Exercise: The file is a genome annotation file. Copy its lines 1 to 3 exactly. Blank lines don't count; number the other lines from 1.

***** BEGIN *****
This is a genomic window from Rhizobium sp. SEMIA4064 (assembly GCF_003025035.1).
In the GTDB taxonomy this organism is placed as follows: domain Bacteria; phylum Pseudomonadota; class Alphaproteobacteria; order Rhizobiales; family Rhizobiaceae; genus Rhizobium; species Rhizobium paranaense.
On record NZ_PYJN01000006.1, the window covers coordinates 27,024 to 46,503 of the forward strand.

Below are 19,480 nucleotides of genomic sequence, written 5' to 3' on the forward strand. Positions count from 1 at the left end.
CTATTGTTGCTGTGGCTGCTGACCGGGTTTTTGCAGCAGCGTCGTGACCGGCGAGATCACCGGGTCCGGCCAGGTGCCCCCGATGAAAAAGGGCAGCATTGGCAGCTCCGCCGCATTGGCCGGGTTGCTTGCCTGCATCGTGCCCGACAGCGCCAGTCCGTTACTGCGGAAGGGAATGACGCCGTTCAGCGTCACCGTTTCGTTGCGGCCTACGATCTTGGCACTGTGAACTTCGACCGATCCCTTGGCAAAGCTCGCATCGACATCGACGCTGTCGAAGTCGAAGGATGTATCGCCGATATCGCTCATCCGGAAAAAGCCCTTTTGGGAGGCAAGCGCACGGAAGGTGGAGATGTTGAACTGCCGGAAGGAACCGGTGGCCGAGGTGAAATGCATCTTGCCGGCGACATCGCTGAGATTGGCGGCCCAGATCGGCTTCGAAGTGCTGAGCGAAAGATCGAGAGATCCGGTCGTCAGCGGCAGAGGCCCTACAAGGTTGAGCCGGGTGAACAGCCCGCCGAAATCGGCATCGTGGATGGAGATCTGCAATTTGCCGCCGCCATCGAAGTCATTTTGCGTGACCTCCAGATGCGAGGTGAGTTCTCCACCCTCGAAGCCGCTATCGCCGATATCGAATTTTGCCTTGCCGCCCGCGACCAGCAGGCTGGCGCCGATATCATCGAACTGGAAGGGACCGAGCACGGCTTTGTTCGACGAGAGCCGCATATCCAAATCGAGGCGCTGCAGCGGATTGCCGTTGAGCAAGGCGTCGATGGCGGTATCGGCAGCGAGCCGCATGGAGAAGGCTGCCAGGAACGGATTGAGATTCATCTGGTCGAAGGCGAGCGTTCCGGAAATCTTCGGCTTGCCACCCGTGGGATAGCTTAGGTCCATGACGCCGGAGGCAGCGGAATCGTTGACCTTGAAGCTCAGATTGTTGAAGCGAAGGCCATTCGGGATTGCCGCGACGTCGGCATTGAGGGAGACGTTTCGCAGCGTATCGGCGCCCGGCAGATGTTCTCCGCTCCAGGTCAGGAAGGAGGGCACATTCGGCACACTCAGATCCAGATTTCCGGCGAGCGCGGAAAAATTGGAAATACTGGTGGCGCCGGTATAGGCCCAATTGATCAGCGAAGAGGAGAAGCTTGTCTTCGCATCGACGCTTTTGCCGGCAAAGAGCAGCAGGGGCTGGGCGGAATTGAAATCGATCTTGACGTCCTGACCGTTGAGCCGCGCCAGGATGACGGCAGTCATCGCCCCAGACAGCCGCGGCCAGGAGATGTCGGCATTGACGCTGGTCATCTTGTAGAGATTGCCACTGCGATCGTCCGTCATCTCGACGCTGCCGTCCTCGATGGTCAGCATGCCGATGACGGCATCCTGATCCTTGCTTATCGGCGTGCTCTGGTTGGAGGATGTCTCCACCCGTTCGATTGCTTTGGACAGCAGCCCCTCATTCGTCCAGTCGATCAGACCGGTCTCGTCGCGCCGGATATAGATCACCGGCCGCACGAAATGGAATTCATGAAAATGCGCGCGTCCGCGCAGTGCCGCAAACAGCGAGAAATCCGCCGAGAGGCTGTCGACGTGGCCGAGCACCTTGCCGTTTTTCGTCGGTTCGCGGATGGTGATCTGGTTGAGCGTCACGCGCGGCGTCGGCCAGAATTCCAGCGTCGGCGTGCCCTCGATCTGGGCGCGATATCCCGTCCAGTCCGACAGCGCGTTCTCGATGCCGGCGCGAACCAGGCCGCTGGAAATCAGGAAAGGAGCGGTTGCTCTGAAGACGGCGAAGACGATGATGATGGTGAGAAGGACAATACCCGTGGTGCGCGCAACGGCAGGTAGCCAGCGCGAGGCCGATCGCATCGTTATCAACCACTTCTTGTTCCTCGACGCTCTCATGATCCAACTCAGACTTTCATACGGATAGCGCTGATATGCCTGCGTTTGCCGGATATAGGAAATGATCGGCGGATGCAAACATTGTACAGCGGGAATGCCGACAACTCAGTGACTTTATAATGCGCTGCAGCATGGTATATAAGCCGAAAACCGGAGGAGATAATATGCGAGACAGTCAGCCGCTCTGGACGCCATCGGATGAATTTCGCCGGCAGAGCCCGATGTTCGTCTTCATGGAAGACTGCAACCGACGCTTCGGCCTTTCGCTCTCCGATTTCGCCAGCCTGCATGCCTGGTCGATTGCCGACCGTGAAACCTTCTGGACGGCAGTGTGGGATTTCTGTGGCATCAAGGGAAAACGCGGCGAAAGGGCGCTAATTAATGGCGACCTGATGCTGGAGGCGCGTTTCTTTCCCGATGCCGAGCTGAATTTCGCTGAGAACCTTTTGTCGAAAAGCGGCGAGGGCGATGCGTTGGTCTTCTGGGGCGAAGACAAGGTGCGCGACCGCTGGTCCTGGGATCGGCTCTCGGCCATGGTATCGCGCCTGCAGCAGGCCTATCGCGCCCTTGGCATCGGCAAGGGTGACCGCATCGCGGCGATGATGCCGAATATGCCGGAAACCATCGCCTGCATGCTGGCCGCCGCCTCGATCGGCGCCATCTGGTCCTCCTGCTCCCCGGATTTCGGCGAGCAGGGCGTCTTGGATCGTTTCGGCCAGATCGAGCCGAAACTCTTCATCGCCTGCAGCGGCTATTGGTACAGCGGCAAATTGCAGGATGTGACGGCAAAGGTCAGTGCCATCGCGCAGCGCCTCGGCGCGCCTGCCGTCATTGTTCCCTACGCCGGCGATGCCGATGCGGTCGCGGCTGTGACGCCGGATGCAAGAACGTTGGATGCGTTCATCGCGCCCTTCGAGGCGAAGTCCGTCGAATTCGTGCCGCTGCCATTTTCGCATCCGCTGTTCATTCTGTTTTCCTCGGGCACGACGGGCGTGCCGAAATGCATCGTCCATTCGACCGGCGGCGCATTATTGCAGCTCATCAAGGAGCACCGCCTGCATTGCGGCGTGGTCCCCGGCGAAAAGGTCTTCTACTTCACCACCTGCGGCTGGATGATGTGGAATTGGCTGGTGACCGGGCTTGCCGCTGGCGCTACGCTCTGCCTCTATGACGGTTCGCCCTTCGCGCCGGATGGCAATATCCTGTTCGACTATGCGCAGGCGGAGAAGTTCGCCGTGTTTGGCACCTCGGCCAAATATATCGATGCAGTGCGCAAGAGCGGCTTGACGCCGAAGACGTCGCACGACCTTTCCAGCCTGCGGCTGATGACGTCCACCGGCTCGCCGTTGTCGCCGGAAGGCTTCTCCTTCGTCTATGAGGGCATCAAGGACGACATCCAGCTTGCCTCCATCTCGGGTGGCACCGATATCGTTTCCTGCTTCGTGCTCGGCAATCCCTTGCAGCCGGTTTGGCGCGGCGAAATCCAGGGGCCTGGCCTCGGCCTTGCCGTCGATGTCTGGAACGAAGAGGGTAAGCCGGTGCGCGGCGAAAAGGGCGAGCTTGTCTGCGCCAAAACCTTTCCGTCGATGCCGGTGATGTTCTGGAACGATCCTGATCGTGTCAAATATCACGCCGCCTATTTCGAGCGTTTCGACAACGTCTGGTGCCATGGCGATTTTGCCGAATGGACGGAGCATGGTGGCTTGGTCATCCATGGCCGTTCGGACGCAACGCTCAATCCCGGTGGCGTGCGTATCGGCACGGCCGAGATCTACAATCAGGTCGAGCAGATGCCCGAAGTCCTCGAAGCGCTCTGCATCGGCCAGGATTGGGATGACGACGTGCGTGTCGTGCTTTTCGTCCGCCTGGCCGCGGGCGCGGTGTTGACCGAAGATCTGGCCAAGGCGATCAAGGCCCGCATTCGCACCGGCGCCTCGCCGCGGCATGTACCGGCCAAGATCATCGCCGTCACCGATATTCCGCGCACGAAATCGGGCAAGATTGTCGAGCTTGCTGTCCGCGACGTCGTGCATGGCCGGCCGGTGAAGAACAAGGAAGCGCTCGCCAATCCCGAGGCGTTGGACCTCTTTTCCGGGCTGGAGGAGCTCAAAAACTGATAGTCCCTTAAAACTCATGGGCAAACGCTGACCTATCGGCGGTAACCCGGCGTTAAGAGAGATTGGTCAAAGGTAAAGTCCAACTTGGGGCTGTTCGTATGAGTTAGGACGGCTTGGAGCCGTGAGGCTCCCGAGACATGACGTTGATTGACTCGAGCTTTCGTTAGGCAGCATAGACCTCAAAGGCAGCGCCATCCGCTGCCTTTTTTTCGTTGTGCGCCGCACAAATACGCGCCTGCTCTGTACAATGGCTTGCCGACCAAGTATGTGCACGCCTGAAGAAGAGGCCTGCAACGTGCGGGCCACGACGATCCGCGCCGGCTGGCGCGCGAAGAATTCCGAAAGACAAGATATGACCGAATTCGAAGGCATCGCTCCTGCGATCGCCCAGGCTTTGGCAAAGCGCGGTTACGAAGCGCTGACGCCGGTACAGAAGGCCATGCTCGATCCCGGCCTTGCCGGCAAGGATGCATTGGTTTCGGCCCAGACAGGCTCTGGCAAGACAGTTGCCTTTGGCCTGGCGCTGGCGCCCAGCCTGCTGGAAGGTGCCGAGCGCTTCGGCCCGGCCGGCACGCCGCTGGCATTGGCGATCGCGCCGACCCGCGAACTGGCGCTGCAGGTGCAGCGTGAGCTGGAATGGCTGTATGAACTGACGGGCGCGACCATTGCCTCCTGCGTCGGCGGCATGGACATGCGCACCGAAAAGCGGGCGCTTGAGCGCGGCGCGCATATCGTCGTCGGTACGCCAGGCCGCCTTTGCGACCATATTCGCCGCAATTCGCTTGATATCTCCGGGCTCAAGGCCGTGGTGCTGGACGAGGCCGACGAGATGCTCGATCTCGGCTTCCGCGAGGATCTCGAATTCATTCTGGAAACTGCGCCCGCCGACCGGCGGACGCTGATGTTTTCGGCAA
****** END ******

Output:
This is a genomic window from Rhizobium sp. SEMIA4064 (assembly GCF_003025035.1).
In the GTDB taxonomy this organism is placed as follows: domain Bacteria; phylum Pseudomonadota; class Alphaproteobacteria; order Rhizobiales; family Rhizobiaceae; genus Rhizobium; species Rhizobium paranaense.
On record NZ_PYJN01000006.1, the window covers coordinates 27,024 to 46,503 of the forward strand.